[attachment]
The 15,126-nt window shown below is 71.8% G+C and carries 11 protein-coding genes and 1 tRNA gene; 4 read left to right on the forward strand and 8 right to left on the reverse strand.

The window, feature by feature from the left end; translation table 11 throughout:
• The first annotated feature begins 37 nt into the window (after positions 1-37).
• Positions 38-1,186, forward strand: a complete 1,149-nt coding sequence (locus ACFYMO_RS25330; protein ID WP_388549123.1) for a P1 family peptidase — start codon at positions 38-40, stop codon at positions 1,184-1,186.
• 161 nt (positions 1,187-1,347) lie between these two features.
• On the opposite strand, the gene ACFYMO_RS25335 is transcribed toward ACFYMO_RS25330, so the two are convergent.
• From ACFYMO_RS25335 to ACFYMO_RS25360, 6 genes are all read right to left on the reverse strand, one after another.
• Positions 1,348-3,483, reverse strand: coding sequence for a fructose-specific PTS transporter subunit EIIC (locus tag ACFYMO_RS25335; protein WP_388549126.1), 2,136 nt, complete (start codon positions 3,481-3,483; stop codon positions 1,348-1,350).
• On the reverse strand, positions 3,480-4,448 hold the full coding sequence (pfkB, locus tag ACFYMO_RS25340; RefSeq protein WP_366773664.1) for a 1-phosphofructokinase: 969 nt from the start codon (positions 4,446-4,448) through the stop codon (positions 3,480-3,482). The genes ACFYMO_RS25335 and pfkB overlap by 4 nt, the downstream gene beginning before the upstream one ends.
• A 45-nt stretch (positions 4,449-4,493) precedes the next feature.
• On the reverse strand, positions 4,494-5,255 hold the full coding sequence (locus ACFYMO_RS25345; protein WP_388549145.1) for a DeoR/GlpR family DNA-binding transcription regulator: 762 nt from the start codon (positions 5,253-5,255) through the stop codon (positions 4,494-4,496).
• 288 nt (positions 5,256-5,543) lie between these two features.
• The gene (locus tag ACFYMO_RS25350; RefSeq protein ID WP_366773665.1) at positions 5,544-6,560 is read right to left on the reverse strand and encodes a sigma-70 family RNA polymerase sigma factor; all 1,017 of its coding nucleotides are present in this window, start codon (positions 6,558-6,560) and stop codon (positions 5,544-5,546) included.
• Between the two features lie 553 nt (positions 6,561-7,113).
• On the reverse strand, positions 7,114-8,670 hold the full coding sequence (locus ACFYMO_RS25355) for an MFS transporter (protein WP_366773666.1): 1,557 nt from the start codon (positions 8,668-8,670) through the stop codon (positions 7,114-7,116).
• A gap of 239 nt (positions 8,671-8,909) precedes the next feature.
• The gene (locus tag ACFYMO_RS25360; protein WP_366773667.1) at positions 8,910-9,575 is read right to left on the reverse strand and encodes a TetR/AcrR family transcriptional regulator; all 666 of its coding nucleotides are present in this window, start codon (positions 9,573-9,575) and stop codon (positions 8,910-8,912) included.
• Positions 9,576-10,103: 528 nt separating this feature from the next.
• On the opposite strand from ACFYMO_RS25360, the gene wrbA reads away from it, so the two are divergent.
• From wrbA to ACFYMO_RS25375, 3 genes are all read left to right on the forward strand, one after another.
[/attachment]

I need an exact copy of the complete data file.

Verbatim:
The 15,126-nt window shown below is 71.8% G+C and carries 11 protein-coding genes and 1 tRNA gene; 4 read left to right on the forward strand and 8 right to left on the reverse strand.

The window, feature by feature from the left end; translation table 11 throughout:
• The first annotated feature begins 37 nt into the window (after positions 1-37).
• Positions 38-1,186, forward strand: a complete 1,149-nt coding sequence (locus ACFYMO_RS25330; protein ID WP_388549123.1) for a P1 family peptidase — start codon at positions 38-40, stop codon at positions 1,184-1,186.
• 161 nt (positions 1,187-1,347) lie between these two features.
• On the opposite strand, the gene ACFYMO_RS25335 is transcribed toward ACFYMO_RS25330, so the two are convergent.
• From ACFYMO_RS25335 to ACFYMO_RS25360, 6 genes are all read right to left on the reverse strand, one after another.
• Positions 1,348-3,483, reverse strand: coding sequence for a fructose-specific PTS transporter subunit EIIC (locus tag ACFYMO_RS25335; protein WP_388549126.1), 2,136 nt, complete (start codon positions 3,481-3,483; stop codon positions 1,348-1,350).
• On the reverse strand, positions 3,480-4,448 hold the full coding sequence (pfkB, locus tag ACFYMO_RS25340; RefSeq protein WP_366773664.1) for a 1-phosphofructokinase: 969 nt from the start codon (positions 4,446-4,448) through the stop codon (positions 3,480-3,482). The genes ACFYMO_RS25335 and pfkB overlap by 4 nt, the downstream gene beginning before the upstream one ends.
• A 45-nt stretch (positions 4,449-4,493) precedes the next feature.
• On the reverse strand, positions 4,494-5,255 hold the full coding sequence (locus ACFYMO_RS25345; protein WP_388549145.1) for a DeoR/GlpR family DNA-binding transcription regulator: 762 nt from the start codon (positions 5,253-5,255) through the stop codon (positions 4,494-4,496).
• 288 nt (positions 5,256-5,543) lie between these two features.
• The gene (locus tag ACFYMO_RS25350; RefSeq protein ID WP_366773665.1) at positions 5,544-6,560 is read right to left on the reverse strand and encodes a sigma-70 family RNA polymerase sigma factor; all 1,017 of its coding nucleotides are present in this window, start codon (positions 6,558-6,560) and stop codon (positions 5,544-5,546) included.
• Between the two features lie 553 nt (positions 6,561-7,113).
• On the reverse strand, positions 7,114-8,670 hold the full coding sequence (locus ACFYMO_RS25355) for an MFS transporter (protein WP_366773666.1): 1,557 nt from the start codon (positions 8,668-8,670) through the stop codon (positions 7,114-7,116).
• A gap of 239 nt (positions 8,671-8,909) precedes the next feature.
• The gene (locus tag ACFYMO_RS25360; protein WP_366773667.1) at positions 8,910-9,575 is read right to left on the reverse strand and encodes a TetR/AcrR family transcriptional regulator; all 666 of its coding nucleotides are present in this window, start codon (positions 9,573-9,575) and stop codon (positions 8,910-8,912) included.
• Positions 9,576-10,103: 528 nt separating this feature from the next.
• On the opposite strand from ACFYMO_RS25360, the gene wrbA reads away from it, so the two are divergent.
• From wrbA to ACFYMO_RS25375, 3 genes are all read left to right on the forward strand, one after another.